Despite universal agreement that antibiotic overprescribing is a problem, the practice continues to vex us. Antibiotic use—whether appropriate or not—has been linked to rising rates of antimicrobial resistance, disruption of the gut microbiome leading to Clostridium difficile infections, allergic reactions, and increased health care costs (TABLE 11-6). And yet, physicians continue to overprescribe this class of medication.
A 2016 Centers for Disease Control and Prevention (CDC) report estimates that at least 30% of antibiotics prescribed in US outpatient settings are unnecessary.7 Another report cites a slightly higher figure across a variety of health care settings.8 Pair these findings with the fact that there are currently few new drugs in development to target resistant bacteria, and you have the potential for a post-antibiotic era in which common infections could become lethal.7
In 2003, the CDC launched its “Get Smart: Know When Antibiotics Work” program, focused on decreasing inappropriate antibiotic use in the outpatient setting.9 In 2014, the White House released the National Action Plan for Combating Antibiotic-Resistant Bacteria with a goal of decreasing inappropriate outpatient antibiotic use by 50% and inappropriate inpatient use by 20% by 2020.10 And, on an international level, the World Health Organization (WHO) developed a 5-year strategic framework in 2015 for implementing its Global Action Plan on Antimicrobial Resistance.11
Family practitioners are on the front lines of this battle. Here’s what we can do now.
When and where are antibiotics most often inappropriately prescribed?
The diagnosis leading to the most frequent inappropriate prescribing of antibiotics is acute respiratory tract infection (ARTI), which includes bronchitis, otitis media, pharyngitis, sinusitis, tonsillitis, the common cold, and pneumonia. Up to 40% of antibiotic prescriptions for these conditions are unnecessary.8,12 Bronchitis is the most common ARTI diagnosis associated with inappropriate antibiotic prescriptions, while sinusitis, suppurative otitis media, and pharyngitis are the diagnoses associated with the lion’s share of all (appropriate and inappropriate) antibiotic prescriptions within the ARTI category.8,9,12,13 There are national clinical guidelines delineating when antibiotic treatment is appropriate for these conditions.14-16
With respect to setting, studies have presented conflicting results as to whether there is a difference between antibiotic prescribing in office-based vs emergency department (ED) settings. Here is a sample of some of the literature to date:
- One study found a higher rate of antibiotic prescribing during ED visits (21%) than office visits (9%), despite the fact that between 2007 and 2009, more antibiotic prescriptions were written for adults in primary care offices than in either outpatient hospital clinics or EDs.17
- A cross-sectional study focused on the frequency with which antibiotics were prescribed for uncomplicated acute rhinosinusitis. Researchers analyzed data from 2005 to 2010 National Ambulatory Medical Care Surveys (NAMCS) and National Hospital Ambulatory Medical Care Surveys (NHAMCS) and found that more than half of the patients received prescriptions for antibiotics, but that there was no overall difference in antibiotic prescriptions between primary care and ED presentation.18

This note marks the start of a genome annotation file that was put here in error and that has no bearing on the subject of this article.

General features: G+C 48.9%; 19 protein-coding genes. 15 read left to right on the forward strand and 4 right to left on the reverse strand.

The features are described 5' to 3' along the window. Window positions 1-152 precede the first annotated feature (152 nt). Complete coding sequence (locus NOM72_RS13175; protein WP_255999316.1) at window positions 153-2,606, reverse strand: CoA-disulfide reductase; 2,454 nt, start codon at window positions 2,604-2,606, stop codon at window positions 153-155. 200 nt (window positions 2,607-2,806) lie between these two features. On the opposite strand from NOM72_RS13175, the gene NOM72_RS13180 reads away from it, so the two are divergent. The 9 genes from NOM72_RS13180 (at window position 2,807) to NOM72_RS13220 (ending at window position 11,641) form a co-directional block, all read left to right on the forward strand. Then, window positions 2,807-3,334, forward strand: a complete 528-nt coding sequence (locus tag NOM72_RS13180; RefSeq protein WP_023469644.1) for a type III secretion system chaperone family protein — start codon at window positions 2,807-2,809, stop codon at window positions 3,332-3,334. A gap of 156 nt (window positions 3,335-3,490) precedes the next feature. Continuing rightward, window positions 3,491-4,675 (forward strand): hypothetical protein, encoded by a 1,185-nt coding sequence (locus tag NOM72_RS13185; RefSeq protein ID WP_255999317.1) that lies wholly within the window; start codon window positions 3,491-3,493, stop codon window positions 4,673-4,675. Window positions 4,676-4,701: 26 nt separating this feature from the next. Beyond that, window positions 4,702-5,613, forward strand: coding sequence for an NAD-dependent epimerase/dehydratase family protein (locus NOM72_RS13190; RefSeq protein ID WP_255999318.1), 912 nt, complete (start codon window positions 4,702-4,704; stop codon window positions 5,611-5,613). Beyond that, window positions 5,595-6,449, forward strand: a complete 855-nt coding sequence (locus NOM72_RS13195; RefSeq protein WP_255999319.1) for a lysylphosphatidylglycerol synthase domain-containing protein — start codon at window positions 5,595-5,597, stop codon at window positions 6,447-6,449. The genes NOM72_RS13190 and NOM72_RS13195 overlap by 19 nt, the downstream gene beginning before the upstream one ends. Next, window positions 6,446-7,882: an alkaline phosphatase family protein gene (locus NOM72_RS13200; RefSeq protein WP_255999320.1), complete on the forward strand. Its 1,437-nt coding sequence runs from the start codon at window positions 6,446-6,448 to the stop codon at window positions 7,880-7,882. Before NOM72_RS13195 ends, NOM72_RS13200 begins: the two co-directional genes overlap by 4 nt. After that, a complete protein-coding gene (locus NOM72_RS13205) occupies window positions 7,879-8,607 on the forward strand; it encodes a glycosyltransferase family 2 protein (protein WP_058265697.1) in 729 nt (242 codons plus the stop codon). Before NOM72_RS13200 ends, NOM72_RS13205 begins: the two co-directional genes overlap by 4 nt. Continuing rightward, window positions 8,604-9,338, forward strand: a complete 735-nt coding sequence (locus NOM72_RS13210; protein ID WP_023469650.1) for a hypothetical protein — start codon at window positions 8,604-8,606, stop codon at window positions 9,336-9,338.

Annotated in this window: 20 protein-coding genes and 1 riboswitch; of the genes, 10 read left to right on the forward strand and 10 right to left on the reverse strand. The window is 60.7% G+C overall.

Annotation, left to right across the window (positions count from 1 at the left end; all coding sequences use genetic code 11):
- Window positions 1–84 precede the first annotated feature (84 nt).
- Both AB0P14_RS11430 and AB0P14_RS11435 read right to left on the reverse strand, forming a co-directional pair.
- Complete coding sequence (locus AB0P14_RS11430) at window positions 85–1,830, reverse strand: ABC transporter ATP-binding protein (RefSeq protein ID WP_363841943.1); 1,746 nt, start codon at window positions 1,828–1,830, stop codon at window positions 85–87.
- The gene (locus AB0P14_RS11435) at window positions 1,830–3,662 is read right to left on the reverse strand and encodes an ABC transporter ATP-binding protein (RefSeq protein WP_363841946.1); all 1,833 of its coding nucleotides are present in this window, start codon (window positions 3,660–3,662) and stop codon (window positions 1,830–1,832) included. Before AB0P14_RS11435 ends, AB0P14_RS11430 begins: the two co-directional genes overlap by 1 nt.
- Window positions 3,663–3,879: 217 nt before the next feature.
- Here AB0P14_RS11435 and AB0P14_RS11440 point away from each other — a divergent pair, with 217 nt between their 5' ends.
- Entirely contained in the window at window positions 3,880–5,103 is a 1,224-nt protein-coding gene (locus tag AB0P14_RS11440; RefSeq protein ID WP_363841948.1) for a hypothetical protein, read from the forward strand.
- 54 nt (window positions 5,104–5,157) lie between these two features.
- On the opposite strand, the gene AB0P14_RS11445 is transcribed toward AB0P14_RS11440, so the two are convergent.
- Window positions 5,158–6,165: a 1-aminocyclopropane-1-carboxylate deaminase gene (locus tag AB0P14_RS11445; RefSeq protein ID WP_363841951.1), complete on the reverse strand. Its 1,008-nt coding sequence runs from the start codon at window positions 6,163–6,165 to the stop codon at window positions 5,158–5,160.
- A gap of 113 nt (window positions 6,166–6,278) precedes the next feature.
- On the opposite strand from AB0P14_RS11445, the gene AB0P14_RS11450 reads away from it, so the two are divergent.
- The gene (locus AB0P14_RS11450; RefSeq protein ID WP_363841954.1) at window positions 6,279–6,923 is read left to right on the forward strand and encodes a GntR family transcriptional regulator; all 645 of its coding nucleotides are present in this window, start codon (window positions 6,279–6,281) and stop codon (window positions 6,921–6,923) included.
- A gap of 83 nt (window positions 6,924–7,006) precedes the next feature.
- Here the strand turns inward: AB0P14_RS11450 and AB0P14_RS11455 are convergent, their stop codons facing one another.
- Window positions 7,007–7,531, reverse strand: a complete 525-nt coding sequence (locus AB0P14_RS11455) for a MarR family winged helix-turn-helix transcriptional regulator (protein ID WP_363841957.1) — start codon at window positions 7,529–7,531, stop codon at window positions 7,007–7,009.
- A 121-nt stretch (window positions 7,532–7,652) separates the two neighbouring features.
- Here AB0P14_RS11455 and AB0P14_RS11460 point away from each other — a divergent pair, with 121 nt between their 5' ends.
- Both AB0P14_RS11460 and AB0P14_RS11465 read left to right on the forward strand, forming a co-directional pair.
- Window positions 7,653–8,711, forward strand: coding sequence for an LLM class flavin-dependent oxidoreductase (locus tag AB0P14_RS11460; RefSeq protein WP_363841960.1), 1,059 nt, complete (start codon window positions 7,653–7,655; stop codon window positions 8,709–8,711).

- A retrospective analysis that examined antibiotic prescribing found that between 2006 and 2010, outpatient hospital practices (56%) and community-practice offices (60%) prescribed more antibiotics for ARTIs than EDs (51%).12
Stick to narrow-spectrum agents when possible
Using broad-spectrum antibiotics, such as quinolones or imipenem, first line, contributes more to the problem of antibiotic resistance than does prescribing narrow-spectrum antibiotics such as amoxicillin, cephalexin, or trimethoprim-sulfamethoxazole.7 Yet between 2007 and 2009, broad-spectrum agents were prescribed for 61% of outpatient adult visits in which patients received an antibiotic prescription.17 Quinolones (25%), macrolides (20%), and aminopenicillins (12%) were most commonly prescribed, and antibiotic prescriptions were most often written for respiratory conditions, such as bronchitis, for which we now know antibiotics are rarely indicated.17
Between 2006 and 2008, pediatric patients who received antibiotic prescriptions were given broad-spectrum agents 50% of the time, of which macrolides were the class most commonly prescribed.13
More recently, researchers examined the frequency with which physicians prescribe narrow-spectrum, first-line antibiotics for otitis media, sinusitis, and pharyngitis using 2010 to 2011 NAMCS/NHAMCS data. They found that physicians used first-line agents recommended by professional guidelines 52% of the time, although it was estimated that they would have been appropriate in 80% of cases; pediatric patients were more likely to receive appropriate first-line antibiotics than adult patients.19 Macrolides, especially azithromycin, were the most common non–first-line antibiotics prescribed.19,20 The bottom line is that when antibiotics are indicated for upper respiratory infections (otitis media, sinusitis, and pharyngitis), physicians should prescribe a narrow-spectrum antibiotic first.
Antibiotic overprescribing affects the gut and beyond
The human intestinal microbiome is composed of a diverse array of bacteria, viruses, and parasites.21 The main functions of the gut microbiome include interacting with the immune system and participating in biochemical reactions in the gut, such as absorption of fat-soluble vitamins and the production of vitamin K.